If you think all of these votes and attention and the photos and social media sharing isn't opposition, then you are sorely mistaken. At the risk of sounding Orwellian, all of that activity is noticed. All of your votes are being counted. The question is: counted toward what? But be very clear: The city is aware of your vote. It is aware of where your vote went and where it did not. In a way, not voting for the mayor, whether it's for me or someone else or not at all, exposes certain math. The machine of the city is well aware of how many people are registered to vote, how many people showed up to use that vote, how many of those voters voted for someone or didn't. Votes do not disappear into the ether.

The only vote that doesn't count is the one that didn't happen.

We live in a time when your data — your priceless data, your very expensive and important data — is being shopped around to the highest bidder at all times, and that's just when you click on an ad for a pair of shoes. What do you think the value of your vote is in an election? I promise you it is extremely high. There is no waste when it comes to data.

This all started as a bit of satire in my weekly Columbus Alive column. I filed no paperwork, paid no registration fees, no lobbying, no kissing of babies, no backroom deals. I wrote 800 words, published them and moved on to the next thing. Y’all — people — did the rest. While this "campaign" may be a bit of a goof, for a brief window of time, many of us got engaged with our civic responsibilities in a refreshing and enlightening way after years of not caring. Some of us found other awesome candidates to support in the process. Some of us who have been disenfranchised found a reason to hit a button this year because of this effort. So while I was not technically running for mayor (because if I were running for real, you would definitely know) I was hoping to engage people beyond reading a column. I always hope that what I write will get someone to do just a little bit more than read and chuckle, to make a change in their corner of the city in order to improve their life or someone else’s life.

More, it is important that people see how little it takes to get in the game. Someone who really wants to step up and do the work of great change in this city can look at just this meager two-and-a-half-week non-campaign and note how the old ways of doing things have cracks in them. If I can generate some degree of notable engagement with zero dollars, time and public appearances — just running on a record of values (not even real ideas; values) — and an insistence that we can do better as a city, then imagine what a real campaign could do that opts out of playing by the same old playbook. Maybe you don’t have to capitulate or give in or change your tune or show your teeth or sell people out. Maybe you can enter a race, exercise genuine conviction and make a difference in someone’s life that isn’t your own, in some substantial way.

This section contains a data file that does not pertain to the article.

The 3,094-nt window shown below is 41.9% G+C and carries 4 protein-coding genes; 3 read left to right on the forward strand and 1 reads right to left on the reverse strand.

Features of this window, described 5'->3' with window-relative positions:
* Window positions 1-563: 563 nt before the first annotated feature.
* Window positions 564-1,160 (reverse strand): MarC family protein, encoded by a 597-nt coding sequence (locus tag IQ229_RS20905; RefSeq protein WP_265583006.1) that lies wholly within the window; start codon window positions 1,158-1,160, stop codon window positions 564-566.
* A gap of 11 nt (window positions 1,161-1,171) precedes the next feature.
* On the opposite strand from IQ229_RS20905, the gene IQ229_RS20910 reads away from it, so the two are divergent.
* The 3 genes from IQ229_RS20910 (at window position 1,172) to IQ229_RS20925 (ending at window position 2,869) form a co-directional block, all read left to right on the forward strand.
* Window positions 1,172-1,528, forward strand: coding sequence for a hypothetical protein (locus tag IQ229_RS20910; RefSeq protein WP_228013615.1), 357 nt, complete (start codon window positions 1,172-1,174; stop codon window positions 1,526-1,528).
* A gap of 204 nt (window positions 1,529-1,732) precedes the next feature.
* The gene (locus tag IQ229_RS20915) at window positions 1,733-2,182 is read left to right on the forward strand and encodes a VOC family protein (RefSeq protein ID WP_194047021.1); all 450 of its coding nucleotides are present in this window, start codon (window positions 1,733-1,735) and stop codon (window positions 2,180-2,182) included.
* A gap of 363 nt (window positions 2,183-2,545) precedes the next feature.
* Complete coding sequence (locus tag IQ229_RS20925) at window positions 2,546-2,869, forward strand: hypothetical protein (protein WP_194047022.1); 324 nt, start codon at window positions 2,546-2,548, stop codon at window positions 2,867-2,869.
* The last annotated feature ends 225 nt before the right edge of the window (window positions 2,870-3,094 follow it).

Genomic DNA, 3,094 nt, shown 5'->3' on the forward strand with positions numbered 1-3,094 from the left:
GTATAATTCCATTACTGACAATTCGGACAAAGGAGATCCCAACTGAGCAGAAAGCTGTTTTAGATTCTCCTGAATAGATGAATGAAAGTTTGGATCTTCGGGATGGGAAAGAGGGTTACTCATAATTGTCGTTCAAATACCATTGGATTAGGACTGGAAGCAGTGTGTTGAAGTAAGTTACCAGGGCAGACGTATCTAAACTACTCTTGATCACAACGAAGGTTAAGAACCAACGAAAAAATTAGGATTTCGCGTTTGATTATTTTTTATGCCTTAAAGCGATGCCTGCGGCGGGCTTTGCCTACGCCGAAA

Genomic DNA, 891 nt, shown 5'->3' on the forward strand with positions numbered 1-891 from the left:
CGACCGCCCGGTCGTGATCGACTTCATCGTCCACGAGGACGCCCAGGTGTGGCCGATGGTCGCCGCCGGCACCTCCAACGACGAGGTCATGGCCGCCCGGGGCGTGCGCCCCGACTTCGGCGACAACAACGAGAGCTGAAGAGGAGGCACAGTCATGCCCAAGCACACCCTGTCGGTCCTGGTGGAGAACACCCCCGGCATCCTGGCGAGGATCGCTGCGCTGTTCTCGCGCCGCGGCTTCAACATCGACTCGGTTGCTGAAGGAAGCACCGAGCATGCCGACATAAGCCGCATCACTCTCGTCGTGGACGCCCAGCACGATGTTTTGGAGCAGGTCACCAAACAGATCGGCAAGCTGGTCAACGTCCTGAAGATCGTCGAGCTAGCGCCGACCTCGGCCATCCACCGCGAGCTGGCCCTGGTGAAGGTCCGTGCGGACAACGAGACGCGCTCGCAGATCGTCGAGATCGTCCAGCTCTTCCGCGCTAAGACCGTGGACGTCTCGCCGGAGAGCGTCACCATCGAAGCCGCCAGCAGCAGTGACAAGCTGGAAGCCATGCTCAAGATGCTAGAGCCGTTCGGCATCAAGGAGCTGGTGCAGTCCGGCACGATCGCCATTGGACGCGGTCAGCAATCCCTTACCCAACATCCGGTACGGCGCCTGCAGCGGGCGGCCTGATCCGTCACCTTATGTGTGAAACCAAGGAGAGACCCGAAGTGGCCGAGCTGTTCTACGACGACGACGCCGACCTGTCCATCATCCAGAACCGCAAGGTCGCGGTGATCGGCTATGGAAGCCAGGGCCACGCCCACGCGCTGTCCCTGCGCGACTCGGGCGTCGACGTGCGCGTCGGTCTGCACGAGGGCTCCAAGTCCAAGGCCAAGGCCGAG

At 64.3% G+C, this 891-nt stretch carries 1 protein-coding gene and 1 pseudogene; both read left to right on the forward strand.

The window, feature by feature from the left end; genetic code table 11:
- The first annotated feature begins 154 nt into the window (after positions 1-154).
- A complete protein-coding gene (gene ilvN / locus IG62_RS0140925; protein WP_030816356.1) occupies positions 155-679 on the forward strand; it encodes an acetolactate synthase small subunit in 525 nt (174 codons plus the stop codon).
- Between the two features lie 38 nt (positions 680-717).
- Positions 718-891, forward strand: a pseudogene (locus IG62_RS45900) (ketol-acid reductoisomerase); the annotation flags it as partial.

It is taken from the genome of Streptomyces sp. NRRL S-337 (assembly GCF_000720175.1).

I am only able to say this to you now because I believe in people and people believe in me. It is a beautiful thing to have people believe in you as you are, not what you sell. It is a beautiful thing to have people support you for what you convince them they can do for themselves, not what they think you can do for them. It is a beautiful thing to be free and real and have that beauty reciprocated and held up as a communal value.

This wasn’t even a race I was looking for or trying to win, but that’s not what’s important. What’s important is that we stepped up, as a community, and made a real statement. Six percent of votes coming in as write-ins (over 5,000 votes) is more than anyone can find on record against a Columbus mayor in the last 30 years, opposed or not. That’s a serious statement about how much faith people have in the system, and that’s an effort that was barely galvanized. We didn’t drill into what I got right or wrong. We focused on what we could all agree is a problem and we did something about it. We didn’t give the machine what it wanted today. I didn’t win this election, but I won part of my city back. It is a wonderful feeling to be supported across so many intersections and communities for saying right and just things.

The other side of the table can’t make that claim today. All they can claim is a job. Me? I get to claim a community. Thank you, Columbus.